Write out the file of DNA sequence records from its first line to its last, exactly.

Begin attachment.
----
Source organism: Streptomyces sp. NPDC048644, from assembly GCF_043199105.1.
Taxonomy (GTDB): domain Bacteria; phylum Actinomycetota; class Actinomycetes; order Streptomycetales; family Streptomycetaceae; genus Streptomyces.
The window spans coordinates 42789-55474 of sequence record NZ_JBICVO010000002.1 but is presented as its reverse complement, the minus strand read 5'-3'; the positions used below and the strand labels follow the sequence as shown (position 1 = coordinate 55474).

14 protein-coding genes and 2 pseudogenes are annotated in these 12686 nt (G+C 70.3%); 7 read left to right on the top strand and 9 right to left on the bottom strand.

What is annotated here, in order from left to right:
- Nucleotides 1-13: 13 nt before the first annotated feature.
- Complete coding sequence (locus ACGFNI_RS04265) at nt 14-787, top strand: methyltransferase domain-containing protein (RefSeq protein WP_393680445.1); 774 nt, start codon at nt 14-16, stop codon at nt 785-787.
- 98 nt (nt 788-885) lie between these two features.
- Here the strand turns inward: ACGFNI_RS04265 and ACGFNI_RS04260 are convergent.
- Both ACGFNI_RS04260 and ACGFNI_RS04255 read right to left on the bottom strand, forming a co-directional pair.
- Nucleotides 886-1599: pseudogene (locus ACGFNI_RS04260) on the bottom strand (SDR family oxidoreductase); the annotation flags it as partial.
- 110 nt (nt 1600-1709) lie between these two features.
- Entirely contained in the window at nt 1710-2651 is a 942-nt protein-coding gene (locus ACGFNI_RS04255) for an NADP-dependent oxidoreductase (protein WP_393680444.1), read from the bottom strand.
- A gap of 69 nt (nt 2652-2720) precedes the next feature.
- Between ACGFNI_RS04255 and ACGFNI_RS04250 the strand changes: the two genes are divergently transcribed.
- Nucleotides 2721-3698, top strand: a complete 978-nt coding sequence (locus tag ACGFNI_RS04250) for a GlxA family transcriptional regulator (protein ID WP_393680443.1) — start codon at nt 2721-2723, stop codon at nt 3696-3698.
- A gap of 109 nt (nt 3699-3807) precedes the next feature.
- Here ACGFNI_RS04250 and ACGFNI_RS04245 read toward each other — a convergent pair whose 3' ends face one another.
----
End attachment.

Source organism: Streptomyces sp. NPDC048644, from assembly GCF_043199105.1.
Taxonomy (GTDB): domain Bacteria; phylum Actinomycetota; class Actinomycetes; order Streptomycetales; family Streptomycetaceae; genus Streptomyces.
The window spans coordinates 42789-55474 of sequence record NZ_JBICVO010000002.1 but is presented as its reverse complement, the minus strand read 5'-3'; the positions used below and the strand labels follow the sequence as shown (position 1 = coordinate 55474).

14 protein-coding genes and 2 pseudogenes are annotated in these 12686 nt (G+C 70.3%); 7 read left to right on the top strand and 9 right to left on the bottom strand.

What is annotated here, in order from left to right:
- Nucleotides 1-13: 13 nt before the first annotated feature.
- Complete coding sequence (locus ACGFNI_RS04265) at nt 14-787, top strand: methyltransferase domain-containing protein (RefSeq protein WP_393680445.1); 774 nt, start codon at nt 14-16, stop codon at nt 785-787.
- 98 nt (nt 788-885) lie between these two features.
- Here the strand turns inward: ACGFNI_RS04265 and ACGFNI_RS04260 are convergent.
- Both ACGFNI_RS04260 and ACGFNI_RS04255 read right to left on the bottom strand, forming a co-directional pair.
- Nucleotides 886-1599: pseudogene (locus ACGFNI_RS04260) on the bottom strand (SDR family oxidoreductase); the annotation flags it as partial.
- 110 nt (nt 1600-1709) lie between these two features.
- Entirely contained in the window at nt 1710-2651 is a 942-nt protein-coding gene (locus ACGFNI_RS04255) for an NADP-dependent oxidoreductase (protein WP_393680444.1), read from the bottom strand.
- A gap of 69 nt (nt 2652-2720) precedes the next feature.
- Between ACGFNI_RS04255 and ACGFNI_RS04250 the strand changes: the two genes are divergently transcribed.
- Nucleotides 2721-3698, top strand: a complete 978-nt coding sequence (locus tag ACGFNI_RS04250) for a GlxA family transcriptional regulator (protein ID WP_393680443.1) — start codon at nt 2721-2723, stop codon at nt 3696-3698.
- A gap of 109 nt (nt 3699-3807) precedes the next feature.
- Here ACGFNI_RS04250 and ACGFNI_RS04245 read toward each other — a convergent pair whose 3' ends face one another.